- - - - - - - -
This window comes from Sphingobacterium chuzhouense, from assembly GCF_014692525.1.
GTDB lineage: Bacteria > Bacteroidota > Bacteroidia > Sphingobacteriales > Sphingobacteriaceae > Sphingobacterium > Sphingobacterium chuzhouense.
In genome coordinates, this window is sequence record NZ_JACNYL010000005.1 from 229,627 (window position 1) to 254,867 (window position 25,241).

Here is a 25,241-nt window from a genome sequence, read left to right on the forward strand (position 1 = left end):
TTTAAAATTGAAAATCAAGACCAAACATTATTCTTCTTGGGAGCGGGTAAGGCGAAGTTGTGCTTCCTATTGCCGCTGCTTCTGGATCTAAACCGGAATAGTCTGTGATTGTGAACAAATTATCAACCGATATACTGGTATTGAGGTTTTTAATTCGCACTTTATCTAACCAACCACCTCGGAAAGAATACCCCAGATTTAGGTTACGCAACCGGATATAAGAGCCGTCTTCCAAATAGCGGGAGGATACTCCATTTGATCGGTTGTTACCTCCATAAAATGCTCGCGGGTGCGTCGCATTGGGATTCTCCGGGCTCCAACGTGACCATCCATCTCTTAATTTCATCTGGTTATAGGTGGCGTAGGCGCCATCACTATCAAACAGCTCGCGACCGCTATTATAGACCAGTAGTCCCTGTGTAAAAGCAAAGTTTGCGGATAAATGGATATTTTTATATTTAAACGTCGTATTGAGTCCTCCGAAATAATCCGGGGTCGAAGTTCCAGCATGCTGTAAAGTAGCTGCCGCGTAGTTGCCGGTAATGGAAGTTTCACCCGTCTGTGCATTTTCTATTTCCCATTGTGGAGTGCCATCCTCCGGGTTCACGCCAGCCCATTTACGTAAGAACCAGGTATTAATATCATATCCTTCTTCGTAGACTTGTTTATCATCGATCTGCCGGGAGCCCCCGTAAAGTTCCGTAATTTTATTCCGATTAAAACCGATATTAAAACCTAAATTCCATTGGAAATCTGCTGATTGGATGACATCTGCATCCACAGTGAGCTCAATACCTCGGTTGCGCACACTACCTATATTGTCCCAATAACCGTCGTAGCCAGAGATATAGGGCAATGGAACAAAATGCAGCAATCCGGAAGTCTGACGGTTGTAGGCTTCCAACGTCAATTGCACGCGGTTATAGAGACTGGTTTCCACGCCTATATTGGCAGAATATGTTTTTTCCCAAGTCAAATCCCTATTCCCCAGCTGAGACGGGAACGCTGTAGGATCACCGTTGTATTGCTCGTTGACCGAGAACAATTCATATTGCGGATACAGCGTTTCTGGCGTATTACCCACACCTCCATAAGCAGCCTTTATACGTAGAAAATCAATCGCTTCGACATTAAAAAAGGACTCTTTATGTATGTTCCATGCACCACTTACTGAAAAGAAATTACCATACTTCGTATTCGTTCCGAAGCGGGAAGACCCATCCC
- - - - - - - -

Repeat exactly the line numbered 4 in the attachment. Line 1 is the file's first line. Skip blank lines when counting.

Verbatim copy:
Here is a 25,241-nt window from a genome sequence, read left to right on the forward strand (position 1 = left end):